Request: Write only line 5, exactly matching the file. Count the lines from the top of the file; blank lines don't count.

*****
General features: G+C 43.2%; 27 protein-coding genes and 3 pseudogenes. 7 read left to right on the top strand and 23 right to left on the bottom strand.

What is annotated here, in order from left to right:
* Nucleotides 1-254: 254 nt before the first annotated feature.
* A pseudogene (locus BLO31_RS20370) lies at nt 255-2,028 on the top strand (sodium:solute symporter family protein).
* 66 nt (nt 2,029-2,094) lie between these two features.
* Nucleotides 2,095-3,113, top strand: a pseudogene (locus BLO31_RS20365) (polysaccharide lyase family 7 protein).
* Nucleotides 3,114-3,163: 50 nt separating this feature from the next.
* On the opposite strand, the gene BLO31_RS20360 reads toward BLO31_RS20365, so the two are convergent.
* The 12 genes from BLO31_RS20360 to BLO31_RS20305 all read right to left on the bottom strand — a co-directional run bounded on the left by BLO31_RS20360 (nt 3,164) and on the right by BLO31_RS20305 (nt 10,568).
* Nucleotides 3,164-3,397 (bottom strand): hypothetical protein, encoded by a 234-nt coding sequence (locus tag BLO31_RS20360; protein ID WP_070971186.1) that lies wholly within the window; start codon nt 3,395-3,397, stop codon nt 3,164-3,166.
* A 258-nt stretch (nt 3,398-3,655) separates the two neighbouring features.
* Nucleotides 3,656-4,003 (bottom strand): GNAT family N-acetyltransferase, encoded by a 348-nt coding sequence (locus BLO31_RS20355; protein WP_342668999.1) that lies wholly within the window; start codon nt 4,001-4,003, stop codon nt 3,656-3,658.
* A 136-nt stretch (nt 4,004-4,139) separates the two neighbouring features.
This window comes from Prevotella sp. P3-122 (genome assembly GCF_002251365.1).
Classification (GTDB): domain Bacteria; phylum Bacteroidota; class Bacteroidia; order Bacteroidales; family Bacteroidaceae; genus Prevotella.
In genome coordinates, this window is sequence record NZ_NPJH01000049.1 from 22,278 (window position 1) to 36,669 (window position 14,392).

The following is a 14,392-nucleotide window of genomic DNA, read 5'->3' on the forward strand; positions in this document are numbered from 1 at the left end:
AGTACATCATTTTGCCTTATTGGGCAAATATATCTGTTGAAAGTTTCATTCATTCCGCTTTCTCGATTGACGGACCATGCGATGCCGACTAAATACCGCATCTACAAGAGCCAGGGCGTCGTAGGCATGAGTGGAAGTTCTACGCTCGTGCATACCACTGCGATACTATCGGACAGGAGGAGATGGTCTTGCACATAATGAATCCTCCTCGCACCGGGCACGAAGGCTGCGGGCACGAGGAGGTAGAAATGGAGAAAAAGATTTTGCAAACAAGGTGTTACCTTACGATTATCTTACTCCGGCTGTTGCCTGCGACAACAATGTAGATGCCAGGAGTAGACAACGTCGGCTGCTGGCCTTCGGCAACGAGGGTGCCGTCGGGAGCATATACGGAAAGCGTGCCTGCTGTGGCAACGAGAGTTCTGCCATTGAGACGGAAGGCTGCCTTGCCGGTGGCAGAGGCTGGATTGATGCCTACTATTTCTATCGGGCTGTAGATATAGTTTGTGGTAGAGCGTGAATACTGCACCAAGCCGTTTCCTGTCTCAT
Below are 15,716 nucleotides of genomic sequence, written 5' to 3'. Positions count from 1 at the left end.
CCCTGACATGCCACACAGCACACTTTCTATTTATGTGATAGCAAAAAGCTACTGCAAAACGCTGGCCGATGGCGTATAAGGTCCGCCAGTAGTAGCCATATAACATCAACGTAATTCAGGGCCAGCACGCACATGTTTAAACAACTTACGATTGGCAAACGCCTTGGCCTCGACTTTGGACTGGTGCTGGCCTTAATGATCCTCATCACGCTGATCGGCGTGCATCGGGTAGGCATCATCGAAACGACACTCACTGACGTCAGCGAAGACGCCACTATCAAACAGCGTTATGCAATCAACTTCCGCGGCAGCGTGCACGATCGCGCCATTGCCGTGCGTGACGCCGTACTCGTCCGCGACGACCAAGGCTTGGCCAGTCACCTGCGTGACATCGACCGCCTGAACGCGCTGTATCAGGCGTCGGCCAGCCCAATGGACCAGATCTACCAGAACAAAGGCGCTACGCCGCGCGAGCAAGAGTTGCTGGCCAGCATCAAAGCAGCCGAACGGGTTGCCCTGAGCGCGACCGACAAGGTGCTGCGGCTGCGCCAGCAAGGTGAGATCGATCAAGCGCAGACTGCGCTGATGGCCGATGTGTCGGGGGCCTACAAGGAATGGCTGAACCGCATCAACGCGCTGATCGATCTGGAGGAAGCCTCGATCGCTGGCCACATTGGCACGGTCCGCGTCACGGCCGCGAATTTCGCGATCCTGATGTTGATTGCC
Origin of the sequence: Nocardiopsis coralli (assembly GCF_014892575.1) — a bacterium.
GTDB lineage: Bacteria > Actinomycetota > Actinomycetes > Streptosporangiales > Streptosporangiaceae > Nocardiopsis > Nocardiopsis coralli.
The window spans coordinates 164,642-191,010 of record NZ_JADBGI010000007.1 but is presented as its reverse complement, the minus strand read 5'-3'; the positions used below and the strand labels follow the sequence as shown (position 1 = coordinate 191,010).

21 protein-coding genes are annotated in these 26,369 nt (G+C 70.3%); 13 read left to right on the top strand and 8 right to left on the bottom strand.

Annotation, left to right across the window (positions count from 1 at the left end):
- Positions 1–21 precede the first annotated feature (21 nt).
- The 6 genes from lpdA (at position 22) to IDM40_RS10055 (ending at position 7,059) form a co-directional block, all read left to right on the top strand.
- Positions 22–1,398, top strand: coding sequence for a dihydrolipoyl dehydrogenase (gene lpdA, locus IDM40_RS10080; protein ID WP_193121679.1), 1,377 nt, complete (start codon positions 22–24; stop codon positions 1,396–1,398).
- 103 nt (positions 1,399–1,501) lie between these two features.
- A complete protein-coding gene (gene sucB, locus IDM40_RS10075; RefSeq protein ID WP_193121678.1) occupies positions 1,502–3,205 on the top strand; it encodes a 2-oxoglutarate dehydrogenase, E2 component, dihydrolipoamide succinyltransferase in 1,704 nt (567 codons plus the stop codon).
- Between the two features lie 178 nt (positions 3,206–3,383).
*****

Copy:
* 66 nt (nt 2,029-2,094) lie between these two features.